Nicotine gum may stick to and damage dentures and other dental work, such as partial bridges and dental caps. However, some research says it may help reduce nicotine stains on the teeth.

Over 3 in 5 adults in the United States who have ever smoked have gone on to quit. According to the American Cancer Society (ACS), research suggests NRT can nearly double a person’s chance of quitting smoking by reducing nicotine cravings and withdrawal symptoms.

Other types of NRT include products such as nicotine patches and lozenges.

This article explores how nicotine gum affects teeth and oral health and provides tips for using nicotine gum. It also discusses when someone should speak with a doctor.

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Nicotine is a habit-forming substance present in tobacco products. When a person smokes, their body gets used to the nicotine. This causes the withdrawal symptoms and cravings a person may experience when they quit smoking.

Nicotine gum is approved by the Food and Drug Administration (FDA) and classified as a smoking cessation aid. It supplies the body with nicotine to help decrease any withdrawal symptoms and serves as a substitute that reduces a person’s urge to smoke.

A person uses it by chewing it in their mouth, like ordinary chewing gum. They only need to chew it slowly until they feel a slight tingle in the mouth or a peppery taste.

Then they tuck, or park, it between their cheek and gum. Once the taste fades or the tingling subsides, they may chew it again and repeat the process for about 30 minutes.

However, many people misuse it and chew it like regular gum.

According to the ACS, nicotine gums are typically sugar-free, but some people, such as individuals with diabetes, should check this with the manufacturer if they are unsure.

Improper use of nicotine gum, such as chewing too fast, continuously using one piece after another, or using more than 24 pieces daily, may lead to side effects, including:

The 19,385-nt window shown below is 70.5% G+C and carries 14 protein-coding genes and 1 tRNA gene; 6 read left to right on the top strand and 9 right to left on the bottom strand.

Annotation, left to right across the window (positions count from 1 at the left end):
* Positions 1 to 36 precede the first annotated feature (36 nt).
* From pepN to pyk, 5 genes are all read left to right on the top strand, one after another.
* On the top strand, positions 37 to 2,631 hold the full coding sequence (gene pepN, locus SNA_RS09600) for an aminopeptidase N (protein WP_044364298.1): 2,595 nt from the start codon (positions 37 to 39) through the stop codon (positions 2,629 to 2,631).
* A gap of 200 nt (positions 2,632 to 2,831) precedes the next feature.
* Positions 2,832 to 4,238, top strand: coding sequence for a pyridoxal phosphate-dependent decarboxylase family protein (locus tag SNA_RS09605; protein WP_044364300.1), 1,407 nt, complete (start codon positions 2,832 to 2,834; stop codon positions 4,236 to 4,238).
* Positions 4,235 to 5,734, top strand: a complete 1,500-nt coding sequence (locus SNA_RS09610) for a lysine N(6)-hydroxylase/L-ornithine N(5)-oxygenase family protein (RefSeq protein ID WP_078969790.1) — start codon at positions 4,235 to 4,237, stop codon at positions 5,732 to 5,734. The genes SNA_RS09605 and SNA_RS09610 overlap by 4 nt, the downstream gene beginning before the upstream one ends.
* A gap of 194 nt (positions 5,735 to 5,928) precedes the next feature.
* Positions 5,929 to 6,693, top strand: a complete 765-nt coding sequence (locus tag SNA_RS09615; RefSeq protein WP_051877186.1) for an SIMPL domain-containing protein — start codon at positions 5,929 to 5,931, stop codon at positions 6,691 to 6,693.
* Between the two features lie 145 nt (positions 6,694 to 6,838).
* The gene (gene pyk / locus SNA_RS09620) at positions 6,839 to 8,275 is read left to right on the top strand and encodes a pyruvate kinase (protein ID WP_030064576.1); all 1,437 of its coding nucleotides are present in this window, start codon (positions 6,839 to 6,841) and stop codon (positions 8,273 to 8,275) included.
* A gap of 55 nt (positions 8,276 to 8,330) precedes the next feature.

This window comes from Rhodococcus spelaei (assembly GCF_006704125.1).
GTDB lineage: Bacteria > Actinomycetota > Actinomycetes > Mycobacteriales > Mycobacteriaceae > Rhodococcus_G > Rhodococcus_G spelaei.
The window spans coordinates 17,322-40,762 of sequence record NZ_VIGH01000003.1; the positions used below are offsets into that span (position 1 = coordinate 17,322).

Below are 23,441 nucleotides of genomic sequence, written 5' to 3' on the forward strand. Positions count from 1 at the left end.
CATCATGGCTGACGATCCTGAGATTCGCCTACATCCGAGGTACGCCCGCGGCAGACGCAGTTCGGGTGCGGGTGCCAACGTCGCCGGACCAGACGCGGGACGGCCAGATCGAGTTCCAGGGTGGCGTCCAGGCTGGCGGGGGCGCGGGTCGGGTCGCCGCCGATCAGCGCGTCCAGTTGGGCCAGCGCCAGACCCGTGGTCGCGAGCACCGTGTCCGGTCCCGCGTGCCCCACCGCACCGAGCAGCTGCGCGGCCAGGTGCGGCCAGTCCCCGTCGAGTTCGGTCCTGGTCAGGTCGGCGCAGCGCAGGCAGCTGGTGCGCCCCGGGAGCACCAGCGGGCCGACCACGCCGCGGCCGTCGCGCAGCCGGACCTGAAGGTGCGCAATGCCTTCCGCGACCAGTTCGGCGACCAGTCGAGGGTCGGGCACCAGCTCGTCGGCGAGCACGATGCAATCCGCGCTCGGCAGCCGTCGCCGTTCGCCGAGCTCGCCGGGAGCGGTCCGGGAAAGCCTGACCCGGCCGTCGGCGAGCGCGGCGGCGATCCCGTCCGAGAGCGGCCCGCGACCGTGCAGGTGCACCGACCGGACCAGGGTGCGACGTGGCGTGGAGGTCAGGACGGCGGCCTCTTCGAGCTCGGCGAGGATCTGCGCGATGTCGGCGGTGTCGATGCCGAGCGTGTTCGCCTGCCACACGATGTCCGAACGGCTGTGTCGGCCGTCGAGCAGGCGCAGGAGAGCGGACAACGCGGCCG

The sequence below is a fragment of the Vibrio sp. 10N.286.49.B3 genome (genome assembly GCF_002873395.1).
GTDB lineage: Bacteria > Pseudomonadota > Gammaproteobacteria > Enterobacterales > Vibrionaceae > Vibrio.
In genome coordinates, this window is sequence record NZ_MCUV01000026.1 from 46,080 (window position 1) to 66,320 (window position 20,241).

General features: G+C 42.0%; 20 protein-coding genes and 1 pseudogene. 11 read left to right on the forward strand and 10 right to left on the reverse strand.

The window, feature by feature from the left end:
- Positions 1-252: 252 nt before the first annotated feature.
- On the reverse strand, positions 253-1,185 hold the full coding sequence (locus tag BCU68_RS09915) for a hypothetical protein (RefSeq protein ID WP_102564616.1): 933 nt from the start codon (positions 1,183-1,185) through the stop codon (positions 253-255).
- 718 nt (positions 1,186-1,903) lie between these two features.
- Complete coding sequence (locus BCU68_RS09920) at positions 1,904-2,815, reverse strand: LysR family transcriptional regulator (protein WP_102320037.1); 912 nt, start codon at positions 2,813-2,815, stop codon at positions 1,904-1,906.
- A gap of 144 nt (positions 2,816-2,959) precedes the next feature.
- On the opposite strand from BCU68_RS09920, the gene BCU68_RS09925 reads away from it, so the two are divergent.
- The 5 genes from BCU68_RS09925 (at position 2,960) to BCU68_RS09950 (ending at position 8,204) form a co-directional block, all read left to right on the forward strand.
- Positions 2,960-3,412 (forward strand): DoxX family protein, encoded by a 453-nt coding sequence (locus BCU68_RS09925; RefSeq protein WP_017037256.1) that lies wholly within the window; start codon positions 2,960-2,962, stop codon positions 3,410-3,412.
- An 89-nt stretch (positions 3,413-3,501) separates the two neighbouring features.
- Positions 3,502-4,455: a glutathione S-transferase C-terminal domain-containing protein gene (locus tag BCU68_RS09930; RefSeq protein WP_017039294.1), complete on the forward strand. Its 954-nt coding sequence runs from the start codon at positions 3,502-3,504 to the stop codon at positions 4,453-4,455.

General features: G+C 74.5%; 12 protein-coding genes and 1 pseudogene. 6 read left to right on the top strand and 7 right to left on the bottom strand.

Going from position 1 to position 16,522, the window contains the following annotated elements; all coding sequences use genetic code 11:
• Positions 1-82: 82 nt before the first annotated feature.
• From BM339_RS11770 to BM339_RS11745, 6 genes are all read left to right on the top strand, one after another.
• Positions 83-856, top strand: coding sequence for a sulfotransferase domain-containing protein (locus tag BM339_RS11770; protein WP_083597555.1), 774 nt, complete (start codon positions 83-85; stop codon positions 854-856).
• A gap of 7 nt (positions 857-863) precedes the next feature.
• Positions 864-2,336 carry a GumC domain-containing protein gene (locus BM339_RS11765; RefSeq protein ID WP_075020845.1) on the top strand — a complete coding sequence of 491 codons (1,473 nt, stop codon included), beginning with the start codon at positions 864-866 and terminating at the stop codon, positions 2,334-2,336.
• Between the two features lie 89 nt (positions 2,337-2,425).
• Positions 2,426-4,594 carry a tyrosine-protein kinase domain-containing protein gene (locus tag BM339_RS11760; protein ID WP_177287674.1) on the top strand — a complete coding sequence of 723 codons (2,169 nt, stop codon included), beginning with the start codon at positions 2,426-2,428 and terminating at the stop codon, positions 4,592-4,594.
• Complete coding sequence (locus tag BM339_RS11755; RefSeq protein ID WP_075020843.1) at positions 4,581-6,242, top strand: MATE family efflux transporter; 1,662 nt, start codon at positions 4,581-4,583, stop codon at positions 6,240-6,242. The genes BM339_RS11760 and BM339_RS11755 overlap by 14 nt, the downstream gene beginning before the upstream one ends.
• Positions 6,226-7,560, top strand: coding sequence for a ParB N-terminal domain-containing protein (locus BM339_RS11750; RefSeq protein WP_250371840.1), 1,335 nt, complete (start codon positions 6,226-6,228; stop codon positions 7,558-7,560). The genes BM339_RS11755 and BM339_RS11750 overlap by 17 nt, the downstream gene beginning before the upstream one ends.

According to the Centers for Disease Control and Prevention (CDC), other side effects of using nicotine gum may include:

  • jaw or mouth soreness
  • stomach discomfort
  • too much saliva
  • lightheadedness
  • throat and mouth irritation

Nicotine gum may also stick to and damage dentures and other dental work, such as partial bridges and dental caps.

However, some research suggests that nicotine gums help reduce nicotine stains on teeth, even reducing more stains than whitening gums in some cases.

People can speak with a healthcare professional about using nicotine gum safely and report any side effects they experience.

A person can buy nicotine gum without a prescription, but starting on the correct dose is crucial. It comes in two strengths: 2 and 4 milligrams (mg). A person who fits the descriptions below may consider beginning with a 4 mg gum:

  • smokes 25 or more cigarettes daily
  • smokes within 30 minutes of waking
  • finds it difficult not to smoke in restricted areas

Here are some tips on how to use nicotine gum:

  • Do not eat or drink 15 minutes before or during nicotine gum use, as this may interfere with the gum working.
  • Use one piece of gum every 1–2 hours during the first 6 weeks on an as-needed schedule. It is best to take a piece of gum before a craving occurs.
  • Repeat the chew and park process until the tingling stops, which typically lasts 30 minutes.
  • Do not chew more than 24 pieces of gum in a day.
  • After 6 weeks of use, reduce the amount of gum to one piece every 2–4 hours and then one piece every 4–8 hours.
  • Doctors usually recommend nicotine gum for 6–12 weeks for a maximum of 6 months.
  • A person who uses a nicotine patch with the gum may not need to use the gum as frequently.

Learn about the effects of quitting smoking.

Tips for maintaining oral health

Compared with nonsmokers, people who smoke have twice the risk of developing gum disease, which healthcare professionals refer to as periodontitis. The following habits may help improve oral health and prevent gum disease:

Learn more about looking after teeth and gums.

Healthcare professionals can provide advice and information about quitting smoking, NRT, and oral hygiene.

For example, they may help a person identify the ideal smoking cessation aids on an individual basis. This may be particularly helpful if they have any health conditions or are taking medications that may interact with smoking cessation aids.

People should make sure to report any side effects they experience when using nicotine gum to their doctor, who may be able to offer advice about using gum correctly or recommend alternative NRT to try.

Smokers are also prone to tooth and gum issues, so they should make sure to visit a dentist for checkups and any necessary treatment.

Nicotine gum is a type of NRT and smoking cessation aid. It is typically sugar-free, and some research suggests it may help whiten teeth. However, prolonged or improper use of nicotine gum may lead to side effects such as mouth and jaw discomfort.

Therefore, people should ensure to use the gum as instructed and consult a healthcare professional if they experience any side effects. A person can also speak with a healthcare professional for more advice about oral hygiene and quitting smoking.